Following a Venezualan's decade-long climb up the global terror ladder

Oct 20, 2010 at 12:00 am



As an epic chronicle of falling upward, this ambitious, breathlessly frantic and tightly wound film from Olivier Assayas (Summer Hours) is a fascinating depiction of how one man — Carlos the Jackal — turned a string of failed terrorist plots into larger-than-life notoriety. Or, at least, on the face of it, that's what Assayas' film — divided into three parts — seems to be about. Unfortunately, the talented French director mistakes slavish commitment to detailed, chronological history for drama, hamstringing what might have been a masterpiece of nihilistic cinema, narcissism and pop politics.

A thorough examination of Venezuelan revolutionary, terrorist and playboy-celebrity, Ilich Ramirez Sanchez (aka Carlos, given a fantastic portrayal here by Edgar Ramirez), the film chronicles the renowned terrorist's decade-long climb up the global terror ladder — and similarly long slide into irrelevance. Divided into three parts, the first two chapters are near-perfect, covering Carlos' ascent with brash energy, electrifying mise-en-scene and some sly critiques of the criminal persona.

Consumed with self-importance and bravado, Carlos is the perfect embodiment of the "me" generation, a vain and violent poseur who espouses radicalism and Palestinian zeal but holds no other commitment than to his own success. With his spirited embrace of clichés — because "there's always some truth to them" — and claims that he's a soldier not a martyr (and thus not expected to sacrifice), Assayas is sending up the crime-saga genre, making clear that while The Godfather and Goodfellas glorified the behavior of sociopaths, Carlos is out to emasculate its egotistical protagonist. We're given an intimate view of his globe-trotting lifestyle, meetings with international subversives and endless exploitation of nubile young beauties, and yet the film remains emotionally detached. It's a clever gambit than almost pays off.

Unfortunately, Carlos' final scattered installment loses steam, struggling to chart the last 10 years of the terrorist's fading charisma, influence and political relevance. Dutifully ticking off the events of his life as he evades authorities, Assayas lets rote history overtake thematic sophistication and character development, leaving the audience to wonder why five-and-a-half butt-numbing hours (it was made for French TV) needed to be invested in Sanchez's story.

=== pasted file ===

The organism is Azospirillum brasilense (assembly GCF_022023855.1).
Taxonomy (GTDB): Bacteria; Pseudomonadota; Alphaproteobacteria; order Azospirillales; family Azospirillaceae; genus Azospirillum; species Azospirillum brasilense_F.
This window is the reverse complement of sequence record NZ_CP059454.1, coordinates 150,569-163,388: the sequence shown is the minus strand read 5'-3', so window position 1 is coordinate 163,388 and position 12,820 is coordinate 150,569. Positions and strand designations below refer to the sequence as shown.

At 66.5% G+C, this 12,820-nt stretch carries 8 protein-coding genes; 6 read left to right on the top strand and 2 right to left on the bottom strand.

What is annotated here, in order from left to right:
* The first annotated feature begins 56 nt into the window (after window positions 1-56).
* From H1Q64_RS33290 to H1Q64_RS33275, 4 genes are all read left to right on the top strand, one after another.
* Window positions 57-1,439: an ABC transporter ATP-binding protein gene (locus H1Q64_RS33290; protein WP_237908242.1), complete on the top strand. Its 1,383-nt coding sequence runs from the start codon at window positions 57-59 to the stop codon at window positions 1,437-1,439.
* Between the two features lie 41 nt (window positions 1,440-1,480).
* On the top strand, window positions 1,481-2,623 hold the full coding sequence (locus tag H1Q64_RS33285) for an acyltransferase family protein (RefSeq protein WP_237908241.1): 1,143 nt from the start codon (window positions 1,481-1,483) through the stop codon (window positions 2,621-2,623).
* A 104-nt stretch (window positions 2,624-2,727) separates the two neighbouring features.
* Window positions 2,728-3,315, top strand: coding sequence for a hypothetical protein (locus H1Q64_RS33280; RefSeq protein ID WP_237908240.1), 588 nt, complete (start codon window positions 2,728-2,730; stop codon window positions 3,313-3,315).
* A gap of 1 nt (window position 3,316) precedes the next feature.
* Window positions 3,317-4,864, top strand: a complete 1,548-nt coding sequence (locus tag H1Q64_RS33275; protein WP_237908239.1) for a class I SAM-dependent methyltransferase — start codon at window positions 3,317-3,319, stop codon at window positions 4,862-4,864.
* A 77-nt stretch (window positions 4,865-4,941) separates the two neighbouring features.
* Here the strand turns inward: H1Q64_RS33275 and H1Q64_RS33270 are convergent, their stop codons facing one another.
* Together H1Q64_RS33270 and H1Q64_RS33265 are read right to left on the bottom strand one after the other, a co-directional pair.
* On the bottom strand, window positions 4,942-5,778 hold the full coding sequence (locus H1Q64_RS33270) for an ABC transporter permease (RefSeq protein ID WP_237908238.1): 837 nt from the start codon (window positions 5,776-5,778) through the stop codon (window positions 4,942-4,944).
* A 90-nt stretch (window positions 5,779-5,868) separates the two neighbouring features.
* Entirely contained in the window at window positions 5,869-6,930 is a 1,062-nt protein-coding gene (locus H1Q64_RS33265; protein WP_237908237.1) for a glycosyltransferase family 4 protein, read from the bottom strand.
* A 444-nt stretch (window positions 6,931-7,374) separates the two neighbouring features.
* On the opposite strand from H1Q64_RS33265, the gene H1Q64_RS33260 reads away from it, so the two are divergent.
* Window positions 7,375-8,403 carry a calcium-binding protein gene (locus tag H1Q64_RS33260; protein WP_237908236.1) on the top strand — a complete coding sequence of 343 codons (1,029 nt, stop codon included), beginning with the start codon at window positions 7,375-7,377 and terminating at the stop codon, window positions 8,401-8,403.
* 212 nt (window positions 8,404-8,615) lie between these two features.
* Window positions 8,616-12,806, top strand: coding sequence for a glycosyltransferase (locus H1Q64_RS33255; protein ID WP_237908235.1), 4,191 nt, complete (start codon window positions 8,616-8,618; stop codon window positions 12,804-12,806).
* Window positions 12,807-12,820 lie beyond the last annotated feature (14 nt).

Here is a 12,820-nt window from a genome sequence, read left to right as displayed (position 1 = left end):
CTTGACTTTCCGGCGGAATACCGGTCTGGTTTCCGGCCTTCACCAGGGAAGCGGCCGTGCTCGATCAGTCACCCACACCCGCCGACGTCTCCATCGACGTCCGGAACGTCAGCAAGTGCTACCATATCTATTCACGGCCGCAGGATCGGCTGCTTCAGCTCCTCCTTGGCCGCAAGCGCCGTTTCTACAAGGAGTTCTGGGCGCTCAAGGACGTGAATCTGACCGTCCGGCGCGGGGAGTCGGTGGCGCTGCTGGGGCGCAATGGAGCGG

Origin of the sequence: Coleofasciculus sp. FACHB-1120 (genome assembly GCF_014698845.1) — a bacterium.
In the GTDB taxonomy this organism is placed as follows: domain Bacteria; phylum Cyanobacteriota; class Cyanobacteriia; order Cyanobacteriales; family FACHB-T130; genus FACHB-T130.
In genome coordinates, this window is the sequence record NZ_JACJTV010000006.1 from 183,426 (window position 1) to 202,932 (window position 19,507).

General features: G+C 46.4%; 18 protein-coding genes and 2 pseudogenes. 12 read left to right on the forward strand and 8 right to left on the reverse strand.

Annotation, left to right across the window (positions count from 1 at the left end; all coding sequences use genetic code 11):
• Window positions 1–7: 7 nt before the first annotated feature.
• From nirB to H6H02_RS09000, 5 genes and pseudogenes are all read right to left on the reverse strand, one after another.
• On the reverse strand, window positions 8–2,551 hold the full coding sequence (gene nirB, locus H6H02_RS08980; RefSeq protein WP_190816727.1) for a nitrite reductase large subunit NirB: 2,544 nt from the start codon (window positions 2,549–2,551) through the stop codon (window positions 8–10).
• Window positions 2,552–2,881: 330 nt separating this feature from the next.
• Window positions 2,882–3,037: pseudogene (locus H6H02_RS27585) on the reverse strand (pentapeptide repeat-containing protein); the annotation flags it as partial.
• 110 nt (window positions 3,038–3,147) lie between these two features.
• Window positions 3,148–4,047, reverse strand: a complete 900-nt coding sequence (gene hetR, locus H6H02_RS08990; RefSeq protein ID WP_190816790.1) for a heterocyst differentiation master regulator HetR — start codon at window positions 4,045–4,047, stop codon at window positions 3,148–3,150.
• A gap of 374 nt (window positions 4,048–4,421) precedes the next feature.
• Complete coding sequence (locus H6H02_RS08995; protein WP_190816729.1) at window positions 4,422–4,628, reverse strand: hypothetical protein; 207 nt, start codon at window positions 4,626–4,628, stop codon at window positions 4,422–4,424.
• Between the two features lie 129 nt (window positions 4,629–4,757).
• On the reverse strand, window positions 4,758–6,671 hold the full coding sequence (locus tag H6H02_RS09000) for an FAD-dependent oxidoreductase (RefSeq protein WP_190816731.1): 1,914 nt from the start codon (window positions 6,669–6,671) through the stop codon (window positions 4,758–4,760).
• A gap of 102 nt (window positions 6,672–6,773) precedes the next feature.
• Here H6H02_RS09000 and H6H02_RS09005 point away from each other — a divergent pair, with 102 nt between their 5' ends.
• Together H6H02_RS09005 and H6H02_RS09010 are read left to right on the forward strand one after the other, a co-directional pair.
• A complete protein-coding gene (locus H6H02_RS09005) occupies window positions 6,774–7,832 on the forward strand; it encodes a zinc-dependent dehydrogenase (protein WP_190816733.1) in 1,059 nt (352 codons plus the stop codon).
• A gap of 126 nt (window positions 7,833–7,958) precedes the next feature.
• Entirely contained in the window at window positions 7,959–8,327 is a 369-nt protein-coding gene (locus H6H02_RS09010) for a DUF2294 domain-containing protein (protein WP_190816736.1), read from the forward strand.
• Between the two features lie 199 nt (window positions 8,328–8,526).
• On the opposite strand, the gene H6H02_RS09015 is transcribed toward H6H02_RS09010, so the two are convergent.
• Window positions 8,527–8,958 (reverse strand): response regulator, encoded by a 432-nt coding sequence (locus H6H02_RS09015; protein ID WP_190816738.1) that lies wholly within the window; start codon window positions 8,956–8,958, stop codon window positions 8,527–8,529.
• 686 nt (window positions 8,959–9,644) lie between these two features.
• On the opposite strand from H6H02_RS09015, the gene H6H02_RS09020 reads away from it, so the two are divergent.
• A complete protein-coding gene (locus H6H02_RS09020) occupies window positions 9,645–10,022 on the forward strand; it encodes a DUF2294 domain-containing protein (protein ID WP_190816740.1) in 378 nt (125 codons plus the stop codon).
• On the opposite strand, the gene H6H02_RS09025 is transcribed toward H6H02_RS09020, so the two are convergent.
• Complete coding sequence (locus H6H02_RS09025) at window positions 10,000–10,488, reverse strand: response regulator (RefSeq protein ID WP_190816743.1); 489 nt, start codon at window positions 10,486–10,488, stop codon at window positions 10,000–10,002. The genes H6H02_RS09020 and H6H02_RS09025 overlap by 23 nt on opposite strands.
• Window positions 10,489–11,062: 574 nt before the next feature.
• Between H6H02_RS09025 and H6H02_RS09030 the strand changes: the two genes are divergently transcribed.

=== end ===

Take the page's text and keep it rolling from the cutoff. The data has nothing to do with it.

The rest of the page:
While its plotting comes up short, Carlos never lacks scope. Covering 21 years, filmed in numerous countries, and scripted in four different languages, it's the kind of epic moviemaking Hollywood won't or can't afford to pursue anymore. As a purely cinematic experience, Assayas' film astounds, capturing the volatile politics and chic atmosphere of Europe in the '70s, bouncing from one exotic locale to the next, and slamming the audience into impeccably constructed action scenes — the second installment's hostage-taking raid at 1975's OPEC conference could stand on its own as a highly charged political thriller.

Unlike the recently released Mesrine or The Baader-Meinhof Complex, movies that also boasted an epic approach to contemporary history, Carlos doesn't rely on ironic stylization. Instead, Assayas tries to compose a serious essay on modern terrorism, one that links idealism to ego, and ambition to psychopathology. Had the internationally minded filmmaker unleashed his narrative from the this-then-that specifics of history, he might have found a more compelling way to reflect the self-serving insanity of geopolitical gamesmanship with the self-obsessed psyche of a man who was as much a puppet as he was a self-made celebrity.

Showing at the Detroit Film Theatre (inside the DIA, 5200 Woodward Ave., Detroit; 313-833-3237) at 7 p.m. on Friday and Saturday, Oct. 22-23, and at 2 p.m. on Sunday, Oct. 23.